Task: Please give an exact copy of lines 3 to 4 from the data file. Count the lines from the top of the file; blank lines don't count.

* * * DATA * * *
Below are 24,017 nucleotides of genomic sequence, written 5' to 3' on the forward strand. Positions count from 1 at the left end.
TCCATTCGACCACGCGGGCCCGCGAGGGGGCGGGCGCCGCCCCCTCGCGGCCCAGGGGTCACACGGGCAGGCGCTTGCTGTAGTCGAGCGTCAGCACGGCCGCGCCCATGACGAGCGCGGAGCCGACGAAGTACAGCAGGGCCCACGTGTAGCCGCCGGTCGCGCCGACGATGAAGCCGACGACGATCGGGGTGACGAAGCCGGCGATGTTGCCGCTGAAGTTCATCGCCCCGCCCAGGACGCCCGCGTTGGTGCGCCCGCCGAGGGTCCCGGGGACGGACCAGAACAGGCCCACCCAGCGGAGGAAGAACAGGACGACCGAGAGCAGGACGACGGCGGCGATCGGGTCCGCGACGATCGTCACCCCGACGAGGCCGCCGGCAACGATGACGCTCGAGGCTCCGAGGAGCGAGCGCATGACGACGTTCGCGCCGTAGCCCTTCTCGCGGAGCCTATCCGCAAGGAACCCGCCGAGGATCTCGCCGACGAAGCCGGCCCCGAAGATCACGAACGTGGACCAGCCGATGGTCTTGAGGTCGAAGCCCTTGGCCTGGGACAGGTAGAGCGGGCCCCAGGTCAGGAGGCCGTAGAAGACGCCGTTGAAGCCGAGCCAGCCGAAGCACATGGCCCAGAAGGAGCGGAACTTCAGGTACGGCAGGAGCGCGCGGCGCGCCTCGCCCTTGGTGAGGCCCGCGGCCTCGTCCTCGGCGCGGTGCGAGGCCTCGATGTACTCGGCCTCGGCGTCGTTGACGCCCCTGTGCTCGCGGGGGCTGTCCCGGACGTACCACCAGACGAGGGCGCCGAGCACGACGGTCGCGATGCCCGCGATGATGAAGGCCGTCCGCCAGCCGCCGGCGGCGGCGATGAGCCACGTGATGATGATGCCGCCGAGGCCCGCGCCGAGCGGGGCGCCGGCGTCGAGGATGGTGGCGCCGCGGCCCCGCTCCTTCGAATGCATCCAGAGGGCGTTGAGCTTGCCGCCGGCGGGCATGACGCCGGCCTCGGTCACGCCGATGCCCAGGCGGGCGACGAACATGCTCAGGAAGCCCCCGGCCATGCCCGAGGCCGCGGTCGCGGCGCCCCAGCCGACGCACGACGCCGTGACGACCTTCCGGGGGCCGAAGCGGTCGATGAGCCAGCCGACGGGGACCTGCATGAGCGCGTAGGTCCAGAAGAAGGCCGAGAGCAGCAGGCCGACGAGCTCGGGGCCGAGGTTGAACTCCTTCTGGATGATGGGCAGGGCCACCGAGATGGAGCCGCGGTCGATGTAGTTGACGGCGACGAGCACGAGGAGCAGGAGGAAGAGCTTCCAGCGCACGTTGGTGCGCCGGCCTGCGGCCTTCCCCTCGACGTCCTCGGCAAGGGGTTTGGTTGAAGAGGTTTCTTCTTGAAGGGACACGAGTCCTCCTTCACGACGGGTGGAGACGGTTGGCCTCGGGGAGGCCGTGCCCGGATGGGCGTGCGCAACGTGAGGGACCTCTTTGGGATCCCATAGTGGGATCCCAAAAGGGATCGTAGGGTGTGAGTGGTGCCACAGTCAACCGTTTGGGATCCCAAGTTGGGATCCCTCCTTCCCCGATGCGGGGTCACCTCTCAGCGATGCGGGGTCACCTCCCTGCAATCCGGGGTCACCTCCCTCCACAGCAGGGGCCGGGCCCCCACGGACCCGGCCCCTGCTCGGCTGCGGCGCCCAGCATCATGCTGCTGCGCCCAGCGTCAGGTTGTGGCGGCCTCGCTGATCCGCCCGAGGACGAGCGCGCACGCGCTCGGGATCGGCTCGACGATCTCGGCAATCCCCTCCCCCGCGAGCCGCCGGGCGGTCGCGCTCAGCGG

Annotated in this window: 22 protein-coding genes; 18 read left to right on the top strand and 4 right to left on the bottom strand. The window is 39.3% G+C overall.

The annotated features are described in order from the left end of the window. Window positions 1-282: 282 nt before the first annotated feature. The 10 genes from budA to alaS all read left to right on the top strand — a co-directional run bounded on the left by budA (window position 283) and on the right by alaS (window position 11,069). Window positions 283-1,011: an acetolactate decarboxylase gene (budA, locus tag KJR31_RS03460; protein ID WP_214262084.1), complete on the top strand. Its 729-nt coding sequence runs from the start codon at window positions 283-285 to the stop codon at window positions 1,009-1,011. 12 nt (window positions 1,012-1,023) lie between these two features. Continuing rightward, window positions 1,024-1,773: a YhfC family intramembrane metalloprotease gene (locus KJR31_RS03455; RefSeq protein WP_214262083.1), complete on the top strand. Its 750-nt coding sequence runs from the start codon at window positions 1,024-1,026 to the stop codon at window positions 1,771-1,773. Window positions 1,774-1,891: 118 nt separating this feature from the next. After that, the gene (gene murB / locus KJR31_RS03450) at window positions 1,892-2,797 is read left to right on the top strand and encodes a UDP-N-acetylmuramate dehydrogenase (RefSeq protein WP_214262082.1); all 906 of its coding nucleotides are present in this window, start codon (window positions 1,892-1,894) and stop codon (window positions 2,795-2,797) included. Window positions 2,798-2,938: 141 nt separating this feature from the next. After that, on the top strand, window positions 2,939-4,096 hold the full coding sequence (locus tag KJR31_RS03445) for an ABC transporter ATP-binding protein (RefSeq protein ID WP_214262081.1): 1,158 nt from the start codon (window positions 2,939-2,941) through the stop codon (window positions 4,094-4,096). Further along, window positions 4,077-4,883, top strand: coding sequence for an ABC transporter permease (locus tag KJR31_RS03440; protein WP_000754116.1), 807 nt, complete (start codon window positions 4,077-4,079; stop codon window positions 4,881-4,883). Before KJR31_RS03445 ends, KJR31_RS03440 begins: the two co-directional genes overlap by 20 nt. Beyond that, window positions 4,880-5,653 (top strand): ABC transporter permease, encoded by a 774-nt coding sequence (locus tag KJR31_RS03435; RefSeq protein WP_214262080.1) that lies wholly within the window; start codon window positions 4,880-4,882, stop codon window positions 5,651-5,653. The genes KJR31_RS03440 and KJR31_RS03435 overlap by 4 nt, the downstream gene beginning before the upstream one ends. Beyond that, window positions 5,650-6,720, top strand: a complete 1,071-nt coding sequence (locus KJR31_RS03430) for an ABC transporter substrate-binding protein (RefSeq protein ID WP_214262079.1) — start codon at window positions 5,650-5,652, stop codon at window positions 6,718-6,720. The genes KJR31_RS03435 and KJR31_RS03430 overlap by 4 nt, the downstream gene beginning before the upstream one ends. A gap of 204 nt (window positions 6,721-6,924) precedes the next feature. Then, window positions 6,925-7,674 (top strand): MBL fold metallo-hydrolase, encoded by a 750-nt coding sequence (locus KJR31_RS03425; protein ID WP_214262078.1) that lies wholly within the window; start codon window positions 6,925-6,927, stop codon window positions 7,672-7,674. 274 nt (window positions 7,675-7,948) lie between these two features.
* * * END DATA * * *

Annotated in this window: 22 protein-coding genes; 18 read left to right on the top strand and 4 right to left on the bottom strand. The window is 39.3% G+C overall.

The annotated features are described in order from the left end of the window. Window positions 1-282: 282 nt before the first annotated feature. The 10 genes from budA to alaS all read left to right on the top strand — a co-directional run bounded on the left by budA (window position 283) and on the right by alaS (window position 11,069). Window positions 283-1,011: an acetolactate decarboxylase gene (budA, locus tag KJR31_RS03460; protein ID WP_214262084.1), complete on the top strand. Its 729-nt coding sequence runs from the start codon at window positions 283-285 to the stop codon at window positions 1,009-1,011. 12 nt (window positions 1,012-1,023) lie between these two features. Continuing rightward, window positions 1,024-1,773: a YhfC family intramembrane metalloprotease gene (locus KJR31_RS03455; RefSeq protein WP_214262083.1), complete on the top strand. Its 750-nt coding sequence runs from the start codon at window positions 1,024-1,026 to the stop codon at window positions 1,771-1,773. Window positions 1,774-1,891: 118 nt separating this feature from the next. After that, the gene (gene murB / locus KJR31_RS03450) at window positions 1,892-2,797 is read left to right on the top strand and encodes a UDP-N-acetylmuramate dehydrogenase (RefSeq protein WP_214262082.1); all 906 of its coding nucleotides are present in this window, start codon (window positions 1,892-1,894) and stop codon (window positions 2,795-2,797) included. Window positions 2,798-2,938: 141 nt separating this feature from the next. After that, on the top strand, window positions 2,939-4,096 hold the full coding sequence (locus tag KJR31_RS03445) for an ABC transporter ATP-binding protein (RefSeq protein ID WP_214262081.1): 1,158 nt from the start codon (window positions 2,939-2,941) through the stop codon (window positions 4,094-4,096). Further along, window positions 4,077-4,883, top strand: coding sequence for an ABC transporter permease (locus tag KJR31_RS03440; protein WP_000754116.1), 807 nt, complete (start codon window positions 4,077-4,079; stop codon window positions 4,881-4,883). Before KJR31_RS03445 ends, KJR31_RS03440 begins: the two co-directional genes overlap by 20 nt. Beyond that, window positions 4,880-5,653 (top strand): ABC transporter permease, encoded by a 774-nt coding sequence (locus tag KJR31_RS03435; RefSeq protein WP_214262080.1) that lies wholly within the window; start codon window positions 4,880-4,882, stop codon window positions 5,651-5,653. The genes KJR31_RS03440 and KJR31_RS03435 overlap by 4 nt, the downstream gene beginning before the upstream one ends. Beyond that, window positions 5,650-6,720, top strand: a complete 1,071-nt coding sequence (locus KJR31_RS03430) for an ABC transporter substrate-binding protein (RefSeq protein ID WP_214262079.1) — start codon at window positions 5,650-5,652, stop codon at window positions 6,718-6,720. The genes KJR31_RS03435 and KJR31_RS03430 overlap by 4 nt, the downstream gene beginning before the upstream one ends. A gap of 204 nt (window positions 6,721-6,924) precedes the next feature. Then, window positions 6,925-7,674 (top strand): MBL fold metallo-hydrolase, encoded by a 750-nt coding sequence (locus KJR31_RS03425; protein ID WP_214262078.1) that lies wholly within the window; start codon window positions 6,925-6,927, stop codon window positions 7,672-7,674. 274 nt (window positions 7,675-7,948) lie between these two features.